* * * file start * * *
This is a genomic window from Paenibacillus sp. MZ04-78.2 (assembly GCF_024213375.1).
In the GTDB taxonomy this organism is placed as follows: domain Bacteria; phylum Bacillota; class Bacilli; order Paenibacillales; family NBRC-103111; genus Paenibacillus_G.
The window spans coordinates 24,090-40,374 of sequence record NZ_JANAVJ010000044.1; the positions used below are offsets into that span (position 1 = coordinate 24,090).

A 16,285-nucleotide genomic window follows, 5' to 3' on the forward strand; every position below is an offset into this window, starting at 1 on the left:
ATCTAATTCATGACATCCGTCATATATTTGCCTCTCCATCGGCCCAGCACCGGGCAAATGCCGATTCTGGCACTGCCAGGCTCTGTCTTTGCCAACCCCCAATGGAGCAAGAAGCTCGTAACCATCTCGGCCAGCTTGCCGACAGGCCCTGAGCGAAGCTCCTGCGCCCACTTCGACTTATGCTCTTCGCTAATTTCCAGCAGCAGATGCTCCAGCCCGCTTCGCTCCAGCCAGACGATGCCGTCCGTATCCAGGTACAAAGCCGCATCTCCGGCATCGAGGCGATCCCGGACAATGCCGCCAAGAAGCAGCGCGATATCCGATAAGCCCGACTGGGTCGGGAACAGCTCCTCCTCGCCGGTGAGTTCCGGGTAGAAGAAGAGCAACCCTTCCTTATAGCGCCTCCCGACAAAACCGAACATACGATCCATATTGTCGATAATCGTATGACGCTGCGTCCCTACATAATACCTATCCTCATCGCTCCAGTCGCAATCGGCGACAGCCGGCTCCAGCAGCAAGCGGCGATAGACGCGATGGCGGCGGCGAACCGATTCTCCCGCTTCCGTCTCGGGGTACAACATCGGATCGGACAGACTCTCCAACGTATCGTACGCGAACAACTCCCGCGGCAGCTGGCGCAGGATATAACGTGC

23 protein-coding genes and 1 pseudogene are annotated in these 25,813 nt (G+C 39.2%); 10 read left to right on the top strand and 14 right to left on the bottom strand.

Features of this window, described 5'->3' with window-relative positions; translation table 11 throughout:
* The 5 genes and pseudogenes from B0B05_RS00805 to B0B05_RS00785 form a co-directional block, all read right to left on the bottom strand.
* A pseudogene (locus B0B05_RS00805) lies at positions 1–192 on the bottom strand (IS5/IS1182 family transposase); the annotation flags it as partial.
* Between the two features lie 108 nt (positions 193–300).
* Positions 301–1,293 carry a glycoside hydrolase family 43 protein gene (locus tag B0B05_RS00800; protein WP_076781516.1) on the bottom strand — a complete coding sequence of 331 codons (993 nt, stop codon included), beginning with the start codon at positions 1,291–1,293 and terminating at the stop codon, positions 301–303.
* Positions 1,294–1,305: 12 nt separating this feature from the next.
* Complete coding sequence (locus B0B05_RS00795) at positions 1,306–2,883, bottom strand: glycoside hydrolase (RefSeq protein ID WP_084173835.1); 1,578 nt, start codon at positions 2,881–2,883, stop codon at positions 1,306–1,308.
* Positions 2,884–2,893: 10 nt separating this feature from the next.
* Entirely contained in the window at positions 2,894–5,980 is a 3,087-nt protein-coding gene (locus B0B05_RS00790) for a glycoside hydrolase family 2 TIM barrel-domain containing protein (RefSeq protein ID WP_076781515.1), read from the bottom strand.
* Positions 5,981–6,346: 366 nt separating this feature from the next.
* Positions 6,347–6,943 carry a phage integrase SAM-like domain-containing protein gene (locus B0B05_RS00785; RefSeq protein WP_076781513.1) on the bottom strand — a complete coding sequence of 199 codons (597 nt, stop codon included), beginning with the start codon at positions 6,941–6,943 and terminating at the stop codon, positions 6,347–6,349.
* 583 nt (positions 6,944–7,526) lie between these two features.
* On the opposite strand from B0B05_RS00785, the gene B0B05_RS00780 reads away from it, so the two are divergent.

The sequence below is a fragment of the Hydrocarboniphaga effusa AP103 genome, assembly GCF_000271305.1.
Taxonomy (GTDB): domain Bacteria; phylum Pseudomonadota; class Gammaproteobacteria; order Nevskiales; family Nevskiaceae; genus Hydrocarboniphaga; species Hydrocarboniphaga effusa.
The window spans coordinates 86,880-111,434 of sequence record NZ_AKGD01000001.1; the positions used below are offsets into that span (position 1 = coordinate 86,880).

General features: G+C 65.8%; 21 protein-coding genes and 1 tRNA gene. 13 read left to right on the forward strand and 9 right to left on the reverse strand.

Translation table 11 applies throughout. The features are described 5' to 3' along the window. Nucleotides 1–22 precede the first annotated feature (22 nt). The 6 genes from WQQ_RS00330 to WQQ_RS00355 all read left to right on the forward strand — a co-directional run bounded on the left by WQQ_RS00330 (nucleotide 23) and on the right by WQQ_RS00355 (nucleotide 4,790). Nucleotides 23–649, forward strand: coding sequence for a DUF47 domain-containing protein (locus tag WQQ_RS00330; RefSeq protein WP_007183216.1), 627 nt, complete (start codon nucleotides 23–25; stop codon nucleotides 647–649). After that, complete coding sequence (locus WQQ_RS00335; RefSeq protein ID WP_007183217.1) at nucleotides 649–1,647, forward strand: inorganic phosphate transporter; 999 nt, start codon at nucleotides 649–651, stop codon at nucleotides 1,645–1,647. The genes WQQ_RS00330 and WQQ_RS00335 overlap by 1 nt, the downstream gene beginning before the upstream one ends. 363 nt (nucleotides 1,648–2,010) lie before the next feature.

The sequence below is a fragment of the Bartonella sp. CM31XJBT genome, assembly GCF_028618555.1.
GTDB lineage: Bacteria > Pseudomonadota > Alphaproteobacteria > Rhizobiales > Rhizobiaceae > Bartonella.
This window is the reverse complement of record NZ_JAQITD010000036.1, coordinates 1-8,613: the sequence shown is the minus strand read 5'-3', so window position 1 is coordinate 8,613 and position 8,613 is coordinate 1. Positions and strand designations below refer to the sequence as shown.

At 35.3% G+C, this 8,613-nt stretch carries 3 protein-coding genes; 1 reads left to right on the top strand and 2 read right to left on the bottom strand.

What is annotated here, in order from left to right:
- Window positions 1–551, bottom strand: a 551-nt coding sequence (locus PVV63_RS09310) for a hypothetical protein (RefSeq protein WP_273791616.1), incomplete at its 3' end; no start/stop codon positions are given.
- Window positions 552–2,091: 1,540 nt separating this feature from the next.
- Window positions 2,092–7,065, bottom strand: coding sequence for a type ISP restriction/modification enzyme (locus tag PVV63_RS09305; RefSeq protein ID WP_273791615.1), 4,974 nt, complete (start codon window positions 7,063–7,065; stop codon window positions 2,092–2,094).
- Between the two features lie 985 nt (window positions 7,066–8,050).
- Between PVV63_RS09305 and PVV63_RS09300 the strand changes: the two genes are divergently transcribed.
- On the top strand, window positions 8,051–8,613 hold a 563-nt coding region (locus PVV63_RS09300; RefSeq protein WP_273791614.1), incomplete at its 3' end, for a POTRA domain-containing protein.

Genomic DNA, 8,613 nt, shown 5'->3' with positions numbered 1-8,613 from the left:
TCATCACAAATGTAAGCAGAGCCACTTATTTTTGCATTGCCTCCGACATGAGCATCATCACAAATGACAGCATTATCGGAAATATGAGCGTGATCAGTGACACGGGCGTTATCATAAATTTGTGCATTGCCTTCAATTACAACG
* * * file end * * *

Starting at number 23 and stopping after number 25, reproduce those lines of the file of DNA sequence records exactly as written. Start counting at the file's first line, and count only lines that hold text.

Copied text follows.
General features: G+C 65.8%; 21 protein-coding genes and 1 tRNA gene. 13 read left to right on the forward strand and 9 right to left on the reverse strand.

Translation table 11 applies throughout. The features are described 5' to 3' along the window. Nucleotides 1–22 precede the first annotated feature (22 nt). The 6 genes from WQQ_RS00330 to WQQ_RS00355 all read left to right on the forward strand — a co-directional run bounded on the left by WQQ_RS00330 (nucleotide 23) and on the right by WQQ_RS00355 (nucleotide 4,790). Nucleotides 23–649, forward strand: coding sequence for a DUF47 domain-containing protein (locus tag WQQ_RS00330; RefSeq protein WP_007183216.1), 627 nt, complete (start codon nucleotides 23–25; stop codon nucleotides 647–649). After that, complete coding sequence (locus WQQ_RS00335; RefSeq protein ID WP_007183217.1) at nucleotides 649–1,647, forward strand: inorganic phosphate transporter; 999 nt, start codon at nucleotides 649–651, stop codon at nucleotides 1,645–1,647. The genes WQQ_RS00330 and WQQ_RS00335 overlap by 1 nt, the downstream gene beginning before the upstream one ends. 363 nt (nucleotides 1,648–2,010) lie before the next feature.

The sequence below is a fragment of the Bartonella sp. CM31XJBT genome, assembly GCF_028618555.1.